Julie Verhoef

Shedding a super-resolution light on mitochondrial fission during schizogony in human malaria parasites

Malaria parasites multiply through an unusual and tightly orchestrated process termed schizogony, which leads to the simultaneous formation of up to 32 parasites in a single infected red blood cell and even thousands of daughter cells during mosquito- or liver-stage development. During schizogony, organelles like the mitochondrion and apicoplast are almost instantly divided and distributed over the daughter parasites. However, the mechanism behind mitochondrial fission and the key proteins involved remain unknown.

The aim of this project is to unravel the mechanism underlying mitochondrial fission in the human malaria parasite Plasmodium falciparum during schizogony. Therefore, we will develop and apply advanced microscopic techniques. We will use a number of readily available mutant lines and apply CRISPR/Cas9 to generate others, including mutants harbouring gene deletions, conditional knockdowns, tagged proteins, and strongly fluorescent organelle markers. We will study these parasites using a combination of live imaging and super-resolution microscopy, including STORM and SR-CLEM. Using different methods we will attempt to identify interacting proteins. This will shed light on the mechanisms underlying mitochondrial fission in P. falciparum and serve as a base for further investigation into this process as a potential antimalarial drug target.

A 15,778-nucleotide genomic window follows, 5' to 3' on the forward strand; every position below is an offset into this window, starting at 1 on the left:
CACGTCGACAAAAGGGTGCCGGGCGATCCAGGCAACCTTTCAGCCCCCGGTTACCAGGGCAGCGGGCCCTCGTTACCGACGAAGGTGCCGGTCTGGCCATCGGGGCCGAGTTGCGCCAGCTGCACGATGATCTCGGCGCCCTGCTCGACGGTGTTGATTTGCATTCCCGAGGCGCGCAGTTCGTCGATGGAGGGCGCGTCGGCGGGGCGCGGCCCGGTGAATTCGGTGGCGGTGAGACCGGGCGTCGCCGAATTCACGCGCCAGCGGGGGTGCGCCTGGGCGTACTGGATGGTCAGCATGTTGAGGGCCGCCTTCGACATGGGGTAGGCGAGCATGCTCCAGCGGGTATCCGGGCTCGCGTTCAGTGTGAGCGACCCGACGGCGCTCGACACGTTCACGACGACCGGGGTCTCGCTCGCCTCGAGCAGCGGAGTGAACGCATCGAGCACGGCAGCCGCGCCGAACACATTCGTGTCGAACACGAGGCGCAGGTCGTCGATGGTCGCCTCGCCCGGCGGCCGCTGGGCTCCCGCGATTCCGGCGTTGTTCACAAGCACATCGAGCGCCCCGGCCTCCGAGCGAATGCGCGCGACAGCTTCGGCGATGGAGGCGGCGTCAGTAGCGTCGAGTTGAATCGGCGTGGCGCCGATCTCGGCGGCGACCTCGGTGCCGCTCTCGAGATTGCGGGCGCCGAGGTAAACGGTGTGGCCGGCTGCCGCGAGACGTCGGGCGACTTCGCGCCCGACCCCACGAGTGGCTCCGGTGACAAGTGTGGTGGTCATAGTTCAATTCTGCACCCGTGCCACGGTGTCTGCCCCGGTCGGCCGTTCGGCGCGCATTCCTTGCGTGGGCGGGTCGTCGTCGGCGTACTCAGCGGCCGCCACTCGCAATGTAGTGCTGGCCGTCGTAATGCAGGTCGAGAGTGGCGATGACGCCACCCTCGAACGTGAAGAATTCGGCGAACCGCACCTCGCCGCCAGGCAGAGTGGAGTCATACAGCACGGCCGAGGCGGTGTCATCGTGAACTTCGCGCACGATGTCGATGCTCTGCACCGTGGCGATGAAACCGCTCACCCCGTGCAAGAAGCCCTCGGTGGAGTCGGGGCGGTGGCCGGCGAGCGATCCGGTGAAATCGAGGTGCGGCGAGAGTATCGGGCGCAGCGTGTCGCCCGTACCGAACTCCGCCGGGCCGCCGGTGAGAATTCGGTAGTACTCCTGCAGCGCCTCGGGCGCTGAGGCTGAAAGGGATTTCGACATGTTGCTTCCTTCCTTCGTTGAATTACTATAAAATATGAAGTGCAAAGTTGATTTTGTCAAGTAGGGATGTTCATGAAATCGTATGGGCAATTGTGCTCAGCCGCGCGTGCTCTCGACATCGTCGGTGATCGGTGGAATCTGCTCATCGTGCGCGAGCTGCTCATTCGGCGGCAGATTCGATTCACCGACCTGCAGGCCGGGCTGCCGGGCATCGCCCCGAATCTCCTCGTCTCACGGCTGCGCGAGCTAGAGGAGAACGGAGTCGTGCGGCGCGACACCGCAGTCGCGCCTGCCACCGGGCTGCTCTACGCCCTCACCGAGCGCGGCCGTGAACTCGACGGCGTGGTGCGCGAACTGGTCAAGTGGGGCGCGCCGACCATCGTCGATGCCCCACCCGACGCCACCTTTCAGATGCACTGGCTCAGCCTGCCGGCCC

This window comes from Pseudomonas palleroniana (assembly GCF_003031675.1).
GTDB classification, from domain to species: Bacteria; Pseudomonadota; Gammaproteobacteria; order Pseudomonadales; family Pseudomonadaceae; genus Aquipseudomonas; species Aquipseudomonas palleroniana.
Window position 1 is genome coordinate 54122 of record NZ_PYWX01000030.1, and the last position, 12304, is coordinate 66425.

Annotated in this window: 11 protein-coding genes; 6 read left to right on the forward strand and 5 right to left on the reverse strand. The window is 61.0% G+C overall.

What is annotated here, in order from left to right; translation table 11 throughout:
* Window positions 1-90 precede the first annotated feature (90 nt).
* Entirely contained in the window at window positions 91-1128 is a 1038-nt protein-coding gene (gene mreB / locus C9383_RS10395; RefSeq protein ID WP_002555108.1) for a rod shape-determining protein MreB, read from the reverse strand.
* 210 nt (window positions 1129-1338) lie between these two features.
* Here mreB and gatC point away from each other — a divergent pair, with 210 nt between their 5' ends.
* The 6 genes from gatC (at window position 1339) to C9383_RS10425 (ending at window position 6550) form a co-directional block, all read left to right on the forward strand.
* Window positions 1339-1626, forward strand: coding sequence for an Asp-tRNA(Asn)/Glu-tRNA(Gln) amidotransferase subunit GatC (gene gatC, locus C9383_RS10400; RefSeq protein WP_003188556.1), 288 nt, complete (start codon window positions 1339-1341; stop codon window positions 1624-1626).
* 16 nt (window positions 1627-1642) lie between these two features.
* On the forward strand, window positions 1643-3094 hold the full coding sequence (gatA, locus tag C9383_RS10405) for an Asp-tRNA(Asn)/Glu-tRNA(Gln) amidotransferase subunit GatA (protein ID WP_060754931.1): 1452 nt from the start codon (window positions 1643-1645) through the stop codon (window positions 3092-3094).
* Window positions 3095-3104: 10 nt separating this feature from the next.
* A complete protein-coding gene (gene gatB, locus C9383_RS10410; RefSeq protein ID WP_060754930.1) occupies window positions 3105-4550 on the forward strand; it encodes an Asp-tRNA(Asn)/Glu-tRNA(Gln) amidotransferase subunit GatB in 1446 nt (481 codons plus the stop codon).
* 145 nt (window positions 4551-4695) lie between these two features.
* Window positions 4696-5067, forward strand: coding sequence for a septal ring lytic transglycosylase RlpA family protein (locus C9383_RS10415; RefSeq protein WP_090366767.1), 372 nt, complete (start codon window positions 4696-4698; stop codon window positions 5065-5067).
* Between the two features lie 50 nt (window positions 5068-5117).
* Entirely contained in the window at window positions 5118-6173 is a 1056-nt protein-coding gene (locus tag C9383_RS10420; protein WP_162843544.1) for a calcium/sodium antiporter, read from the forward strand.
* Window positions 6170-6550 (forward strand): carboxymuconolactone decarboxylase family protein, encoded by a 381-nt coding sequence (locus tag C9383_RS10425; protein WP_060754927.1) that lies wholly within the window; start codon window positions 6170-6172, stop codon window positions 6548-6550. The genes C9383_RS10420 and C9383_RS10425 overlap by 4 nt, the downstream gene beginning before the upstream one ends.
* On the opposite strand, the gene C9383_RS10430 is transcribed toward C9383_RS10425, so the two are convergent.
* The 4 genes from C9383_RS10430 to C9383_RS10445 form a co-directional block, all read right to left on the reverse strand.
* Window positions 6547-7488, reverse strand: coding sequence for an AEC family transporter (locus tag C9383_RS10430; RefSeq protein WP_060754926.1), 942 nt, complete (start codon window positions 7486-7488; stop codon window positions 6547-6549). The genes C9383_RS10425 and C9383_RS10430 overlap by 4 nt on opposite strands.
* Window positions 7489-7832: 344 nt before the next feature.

(The picture shows the mitochondrion of a live P. berghei asexual blood stage trophozoite labelled with the organelle targeted red fluorescent protein mCherry. Image recorded by Joachim Matz.)